It is the scent of ivy climbing old stone walls covered with moss. Definitely green, absolutely fertile, certainly stoic enough to face a cold, damp climb. There is something calming and inspiring about the subtle scent of Carmelite, not quite holy - yet truly evocative of a cloistered place where tranquility emanates and one can face their inner struggles with a foundation of more than their churning desires.
Any time I need to quiet my mind, bring on something from far inside, create at a level devoid of crassness, the Carmelite has been the answer. Light it. Let it burn. Wait. All will emerge. Every single time. Long burning, the fragrance hangs in the air long after the fire has been extinguished.
It is a nondescript brick building two blocks off Duval - and it has the distinct smell of salt air and old fabric sizing. But Key West Fabrics is a last stand of the old school notion of hand-screening all cotton material, often in whimsical prints or bold tropical tableaus.
This isn’t the bad Hawaiian shirts of mall origin, these are vibrant Birds of Paradise turned in lime green, lemon yellow and bubble gum pink, baby, cornflower and French blue toile that is the streets of the Keys, varied white vintage renderings of the sun against lipstick red and conch chambered prints in sea green and cerulean that stop time.
Key West Fabrics is going out of business. The company who originally did Lilly Pulitzer’s silk-screening her haute-society casual wear is soon to be no longer - and as a last hurrah everything is priced to go to people who get it: 9, 19 and 29 dollars for beautifully cut trench coats with seersucker lining, long tiered shopper skirts, various length pants and little sundresses that beg for lunch at the pool or on the veranda. Not for everyone perhaps, but how can a fun lover or woman of high spirits miss this last chance opportunity for such unique American style.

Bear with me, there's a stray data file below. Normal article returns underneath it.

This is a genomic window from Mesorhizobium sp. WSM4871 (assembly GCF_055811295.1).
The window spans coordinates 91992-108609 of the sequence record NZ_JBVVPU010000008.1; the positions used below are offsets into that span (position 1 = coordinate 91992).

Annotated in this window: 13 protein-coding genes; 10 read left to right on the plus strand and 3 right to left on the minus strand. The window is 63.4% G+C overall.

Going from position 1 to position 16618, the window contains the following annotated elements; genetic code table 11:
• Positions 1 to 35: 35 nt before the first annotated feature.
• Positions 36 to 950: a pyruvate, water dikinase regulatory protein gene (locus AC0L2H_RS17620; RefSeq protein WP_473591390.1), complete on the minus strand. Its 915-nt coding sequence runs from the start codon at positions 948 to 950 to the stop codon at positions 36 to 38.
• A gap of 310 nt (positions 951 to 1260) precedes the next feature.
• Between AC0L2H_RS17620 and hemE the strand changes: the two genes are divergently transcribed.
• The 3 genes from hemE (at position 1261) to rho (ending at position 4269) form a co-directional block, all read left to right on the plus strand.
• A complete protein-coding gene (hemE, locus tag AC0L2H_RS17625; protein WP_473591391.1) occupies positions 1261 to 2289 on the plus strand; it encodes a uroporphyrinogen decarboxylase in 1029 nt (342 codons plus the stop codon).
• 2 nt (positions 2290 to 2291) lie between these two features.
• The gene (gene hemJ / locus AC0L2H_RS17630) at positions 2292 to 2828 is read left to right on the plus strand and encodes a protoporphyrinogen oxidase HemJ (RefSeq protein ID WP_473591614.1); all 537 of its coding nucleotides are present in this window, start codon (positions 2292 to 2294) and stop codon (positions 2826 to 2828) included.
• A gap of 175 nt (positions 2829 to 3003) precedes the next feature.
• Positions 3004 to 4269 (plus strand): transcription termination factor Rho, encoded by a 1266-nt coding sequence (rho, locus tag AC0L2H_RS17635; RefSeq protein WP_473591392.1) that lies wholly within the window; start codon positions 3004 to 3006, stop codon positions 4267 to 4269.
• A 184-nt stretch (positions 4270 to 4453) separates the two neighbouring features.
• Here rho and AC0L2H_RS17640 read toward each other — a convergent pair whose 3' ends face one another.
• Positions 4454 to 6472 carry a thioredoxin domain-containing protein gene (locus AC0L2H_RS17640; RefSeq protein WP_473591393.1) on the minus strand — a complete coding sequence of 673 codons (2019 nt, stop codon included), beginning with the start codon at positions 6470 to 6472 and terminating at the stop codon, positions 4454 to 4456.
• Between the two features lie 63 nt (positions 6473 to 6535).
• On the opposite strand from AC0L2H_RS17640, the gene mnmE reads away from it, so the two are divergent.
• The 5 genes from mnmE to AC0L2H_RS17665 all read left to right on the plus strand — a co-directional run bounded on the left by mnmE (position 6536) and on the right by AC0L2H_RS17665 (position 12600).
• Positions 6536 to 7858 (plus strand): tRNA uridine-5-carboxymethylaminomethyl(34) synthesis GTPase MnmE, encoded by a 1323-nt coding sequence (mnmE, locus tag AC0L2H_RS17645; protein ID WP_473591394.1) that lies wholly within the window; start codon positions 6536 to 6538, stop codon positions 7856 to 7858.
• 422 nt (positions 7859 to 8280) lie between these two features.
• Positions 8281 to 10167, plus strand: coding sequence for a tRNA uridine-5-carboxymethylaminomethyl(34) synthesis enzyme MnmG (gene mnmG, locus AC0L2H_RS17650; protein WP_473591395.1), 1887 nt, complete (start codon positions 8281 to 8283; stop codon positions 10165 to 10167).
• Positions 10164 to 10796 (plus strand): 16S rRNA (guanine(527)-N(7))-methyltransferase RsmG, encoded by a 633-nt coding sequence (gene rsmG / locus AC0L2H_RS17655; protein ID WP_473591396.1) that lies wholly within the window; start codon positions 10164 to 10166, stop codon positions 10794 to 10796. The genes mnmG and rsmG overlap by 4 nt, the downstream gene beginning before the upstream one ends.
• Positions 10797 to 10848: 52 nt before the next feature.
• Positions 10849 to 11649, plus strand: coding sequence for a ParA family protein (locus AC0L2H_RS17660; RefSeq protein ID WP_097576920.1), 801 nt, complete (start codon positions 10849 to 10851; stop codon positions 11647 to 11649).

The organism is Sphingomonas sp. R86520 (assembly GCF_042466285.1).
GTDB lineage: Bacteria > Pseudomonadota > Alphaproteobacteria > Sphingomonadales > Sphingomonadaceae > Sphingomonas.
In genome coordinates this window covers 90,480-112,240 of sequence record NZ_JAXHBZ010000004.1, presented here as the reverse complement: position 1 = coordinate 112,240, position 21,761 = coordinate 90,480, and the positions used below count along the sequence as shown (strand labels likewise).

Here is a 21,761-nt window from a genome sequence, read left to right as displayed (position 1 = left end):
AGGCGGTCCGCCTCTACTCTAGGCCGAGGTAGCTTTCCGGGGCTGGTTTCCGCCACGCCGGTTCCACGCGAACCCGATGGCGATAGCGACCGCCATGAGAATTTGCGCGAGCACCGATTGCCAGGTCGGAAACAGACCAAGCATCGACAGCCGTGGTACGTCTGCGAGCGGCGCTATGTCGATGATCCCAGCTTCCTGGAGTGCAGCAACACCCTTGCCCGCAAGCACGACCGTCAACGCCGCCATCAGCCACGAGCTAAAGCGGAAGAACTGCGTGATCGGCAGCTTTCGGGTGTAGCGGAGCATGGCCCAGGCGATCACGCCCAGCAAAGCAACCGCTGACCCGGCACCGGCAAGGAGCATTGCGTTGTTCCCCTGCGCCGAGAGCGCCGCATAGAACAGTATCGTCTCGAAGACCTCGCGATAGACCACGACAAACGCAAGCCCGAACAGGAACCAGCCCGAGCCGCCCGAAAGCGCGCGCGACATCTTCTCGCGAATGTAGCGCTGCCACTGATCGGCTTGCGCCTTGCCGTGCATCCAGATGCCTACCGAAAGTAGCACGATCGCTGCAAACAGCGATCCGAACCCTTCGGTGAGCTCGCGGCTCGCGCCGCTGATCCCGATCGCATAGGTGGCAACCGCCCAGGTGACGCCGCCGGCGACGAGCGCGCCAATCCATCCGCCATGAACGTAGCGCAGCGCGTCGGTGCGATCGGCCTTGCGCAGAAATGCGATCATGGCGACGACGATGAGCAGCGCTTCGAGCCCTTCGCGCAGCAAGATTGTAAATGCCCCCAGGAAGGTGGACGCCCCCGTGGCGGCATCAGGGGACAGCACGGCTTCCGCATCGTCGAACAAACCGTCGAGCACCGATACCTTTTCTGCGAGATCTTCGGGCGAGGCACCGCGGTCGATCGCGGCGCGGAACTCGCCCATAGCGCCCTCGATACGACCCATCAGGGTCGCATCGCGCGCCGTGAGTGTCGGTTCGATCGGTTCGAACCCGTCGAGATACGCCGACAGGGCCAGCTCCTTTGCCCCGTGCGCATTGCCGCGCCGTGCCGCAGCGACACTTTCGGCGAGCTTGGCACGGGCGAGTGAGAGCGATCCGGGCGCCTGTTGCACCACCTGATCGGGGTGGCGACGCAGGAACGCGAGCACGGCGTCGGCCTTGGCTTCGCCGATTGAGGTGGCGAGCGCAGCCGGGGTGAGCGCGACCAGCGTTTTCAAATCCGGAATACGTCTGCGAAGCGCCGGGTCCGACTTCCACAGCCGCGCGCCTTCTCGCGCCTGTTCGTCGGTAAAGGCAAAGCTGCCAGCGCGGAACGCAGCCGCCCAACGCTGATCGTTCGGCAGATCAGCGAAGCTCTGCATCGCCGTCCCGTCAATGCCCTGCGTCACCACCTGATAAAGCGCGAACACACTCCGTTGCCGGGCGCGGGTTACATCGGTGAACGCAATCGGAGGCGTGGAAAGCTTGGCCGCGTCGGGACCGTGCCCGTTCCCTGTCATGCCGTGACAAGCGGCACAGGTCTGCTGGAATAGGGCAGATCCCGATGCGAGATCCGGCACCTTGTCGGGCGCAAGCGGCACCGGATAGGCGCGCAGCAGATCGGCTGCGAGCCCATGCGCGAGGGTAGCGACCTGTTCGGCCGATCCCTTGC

You know the joke: what do you call a musician without a girlfriend? Homeless! And this rockumentary examines not just the girls who supported the hair bands that became Guns N Roses, Warrant, Poison, Motley Crue et al, but the impact the ego-charged promise of being “the girl with the band” ultimately fails to deliver on. It is here and now, me-my-more-hardcore party down and move on truth of the deal - even in the case of the “Cherry Pie” video vixen who ultimately married the Warrant lead singer with no foundation and a jagged divorce imminent.
One girl went on to become a preacher, another’s a suburban housewife. All look haggard for the miles spent and the nights burned at both ends. Are they happy? Did it matter? Was the journey worth it? Watch and decide. Certainly the smiles painted on have their own facade that supplies the answers. But for anyone ever caught up in the full-tilt fantasy of sex, drugs and rock & roll, this is the most honest depiction of just how little it really means in the end. Fascinating.
The idea it can be improved. As an inveterate perfectionist whose only self-defense is to just “let it go” and not work things to death, this is empiric knowledge, a bottomless chute down into the spark, the whew and the essence will most certainly be ground to nothing.